# Iterative-Learning Control

In this example, we will design an Iterative-Learning Control (ILC) iteration scheme. ILC can be though of as a simple reinforcement-learning strategy that is suitable in situations where a *repetitive task* is to be performed multiple times, and disturbances acting on the system are also repetitive and predictable but unknown. Multiple versions of ILC exists, in this tutorial we will consider a heuristic scheme as well as a model-based scheme.

## Algorithm

The ILC iteration scheme typically looks something like this (many variants exists), at ILC iteration $k$:

\[\begin{aligned} y_k(t) &= G(q) \big(r(t) + a_k(t) \big) \\ e_k(t) &= r(t) - y_k(t) \\ a_k(t) &= Q(q) \big( a_{k-1}(t) + L(q) e_{k-1}(t) \big) \end{aligned}\]

where $q$ is the time-shift operator, $G(q)$ is the transfer function from the reference $r$ to the output $y$, i.e, typically a closed-loop transfer function, $e_k$ is the control error and $a_k$ is the ILC adjustment signal, an additive correction to the reference that is learned throughout the ILC iterations in order to minimize the control error. $Q(q)$ and $L(q)$ are stable filters that control the learning dynamics. Interestingly, these filters does not have to be causal since they operate on the signals $e$ and $a$ *between* ILC iterations, when the whole signals are available at once for acausal filtering.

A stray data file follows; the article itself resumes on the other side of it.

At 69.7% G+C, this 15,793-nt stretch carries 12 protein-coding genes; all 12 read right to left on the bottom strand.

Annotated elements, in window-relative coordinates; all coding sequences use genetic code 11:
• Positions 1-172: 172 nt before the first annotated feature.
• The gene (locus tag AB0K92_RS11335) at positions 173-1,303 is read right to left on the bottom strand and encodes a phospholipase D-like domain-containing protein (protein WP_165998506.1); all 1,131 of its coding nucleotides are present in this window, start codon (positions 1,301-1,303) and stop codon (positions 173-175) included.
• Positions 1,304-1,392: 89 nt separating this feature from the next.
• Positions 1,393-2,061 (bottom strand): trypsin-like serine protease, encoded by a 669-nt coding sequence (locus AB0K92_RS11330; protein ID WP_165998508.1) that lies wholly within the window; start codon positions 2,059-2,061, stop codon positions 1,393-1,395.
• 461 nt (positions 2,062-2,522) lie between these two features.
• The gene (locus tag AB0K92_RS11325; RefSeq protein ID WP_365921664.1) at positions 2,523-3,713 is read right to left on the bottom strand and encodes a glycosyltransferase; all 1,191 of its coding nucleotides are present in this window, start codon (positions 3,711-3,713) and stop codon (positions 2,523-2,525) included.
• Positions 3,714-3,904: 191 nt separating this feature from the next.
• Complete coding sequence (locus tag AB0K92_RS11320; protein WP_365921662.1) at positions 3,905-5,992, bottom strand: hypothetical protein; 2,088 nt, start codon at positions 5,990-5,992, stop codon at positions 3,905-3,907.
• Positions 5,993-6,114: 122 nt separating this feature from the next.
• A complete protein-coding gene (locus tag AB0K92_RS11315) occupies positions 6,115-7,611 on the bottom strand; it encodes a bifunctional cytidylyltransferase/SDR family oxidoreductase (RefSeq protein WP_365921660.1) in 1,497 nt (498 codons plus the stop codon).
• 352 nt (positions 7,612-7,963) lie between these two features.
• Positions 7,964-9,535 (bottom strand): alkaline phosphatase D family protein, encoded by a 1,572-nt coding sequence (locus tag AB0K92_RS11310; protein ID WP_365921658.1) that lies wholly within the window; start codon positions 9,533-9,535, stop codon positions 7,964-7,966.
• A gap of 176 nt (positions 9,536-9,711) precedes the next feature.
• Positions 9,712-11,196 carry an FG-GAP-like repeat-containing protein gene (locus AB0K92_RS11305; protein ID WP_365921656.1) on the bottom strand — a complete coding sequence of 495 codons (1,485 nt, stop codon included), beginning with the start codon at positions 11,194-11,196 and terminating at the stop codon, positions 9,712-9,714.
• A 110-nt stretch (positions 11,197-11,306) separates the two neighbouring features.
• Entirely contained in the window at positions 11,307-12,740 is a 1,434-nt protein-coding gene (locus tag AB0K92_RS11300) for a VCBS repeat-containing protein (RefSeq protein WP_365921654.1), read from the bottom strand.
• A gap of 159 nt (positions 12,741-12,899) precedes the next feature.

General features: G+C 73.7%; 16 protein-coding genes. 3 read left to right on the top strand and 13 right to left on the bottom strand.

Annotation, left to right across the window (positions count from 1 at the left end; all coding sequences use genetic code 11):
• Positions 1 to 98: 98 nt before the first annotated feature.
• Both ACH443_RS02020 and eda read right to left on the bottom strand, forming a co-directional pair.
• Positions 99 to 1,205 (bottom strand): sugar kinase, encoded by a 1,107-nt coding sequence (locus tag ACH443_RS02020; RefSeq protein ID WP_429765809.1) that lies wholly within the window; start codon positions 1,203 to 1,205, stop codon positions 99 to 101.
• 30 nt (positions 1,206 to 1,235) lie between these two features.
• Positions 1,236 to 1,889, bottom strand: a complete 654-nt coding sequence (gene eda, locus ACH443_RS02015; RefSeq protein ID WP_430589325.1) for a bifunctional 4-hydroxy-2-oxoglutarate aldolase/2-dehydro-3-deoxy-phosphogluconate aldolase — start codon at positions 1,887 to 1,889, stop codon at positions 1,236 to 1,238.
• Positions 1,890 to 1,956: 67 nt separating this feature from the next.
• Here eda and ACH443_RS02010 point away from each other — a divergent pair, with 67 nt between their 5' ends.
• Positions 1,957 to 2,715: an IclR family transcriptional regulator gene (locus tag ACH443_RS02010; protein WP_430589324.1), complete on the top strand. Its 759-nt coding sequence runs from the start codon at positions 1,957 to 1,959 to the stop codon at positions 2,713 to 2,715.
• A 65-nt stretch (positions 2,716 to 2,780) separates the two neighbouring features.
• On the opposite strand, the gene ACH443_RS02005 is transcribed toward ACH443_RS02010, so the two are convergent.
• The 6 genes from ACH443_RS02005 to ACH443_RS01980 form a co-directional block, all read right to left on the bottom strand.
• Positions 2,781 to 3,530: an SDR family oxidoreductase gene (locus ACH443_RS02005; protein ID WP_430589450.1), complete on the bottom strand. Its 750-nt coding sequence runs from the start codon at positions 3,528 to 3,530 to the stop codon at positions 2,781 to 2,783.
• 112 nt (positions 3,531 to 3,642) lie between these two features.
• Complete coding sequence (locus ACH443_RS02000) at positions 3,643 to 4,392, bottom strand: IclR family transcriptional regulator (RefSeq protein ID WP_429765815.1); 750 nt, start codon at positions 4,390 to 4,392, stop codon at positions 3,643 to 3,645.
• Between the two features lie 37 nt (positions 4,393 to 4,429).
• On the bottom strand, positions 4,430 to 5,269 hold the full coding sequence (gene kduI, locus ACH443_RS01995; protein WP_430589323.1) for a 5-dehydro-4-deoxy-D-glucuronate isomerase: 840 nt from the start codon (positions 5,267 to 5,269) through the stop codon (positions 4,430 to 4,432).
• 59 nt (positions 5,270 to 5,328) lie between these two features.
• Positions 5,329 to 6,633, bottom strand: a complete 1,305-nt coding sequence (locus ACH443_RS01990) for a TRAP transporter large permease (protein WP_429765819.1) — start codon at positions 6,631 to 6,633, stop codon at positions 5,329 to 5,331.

In simulation (the rollout $y_k = G(q) (r + a_k)$ is simulated), this scheme is nothing other than an open-loop optimal-control strategy, while if $y_k = G(q) (r + a_k)$ amounts to performing an actual experiment on a process, ILC turns into episode-based reinforcement learning or adaptive control.

The system to control in this example is a double-mass system with a spring and damper in between. This system is a common model of a servo system where one mass represents the motor and the other represents the load. The spring and damper represents a flexible transmission between them. We will create two instances of the system model. $G$ represents the nominal model, whereas $G_{act}$ represents the actual (unknown) dynamics. This simulates a model-based approach where there is a slight error in the model. The error will lie in the mass of the load, simulating, e.g., that the motor is driving a heavier load than specified.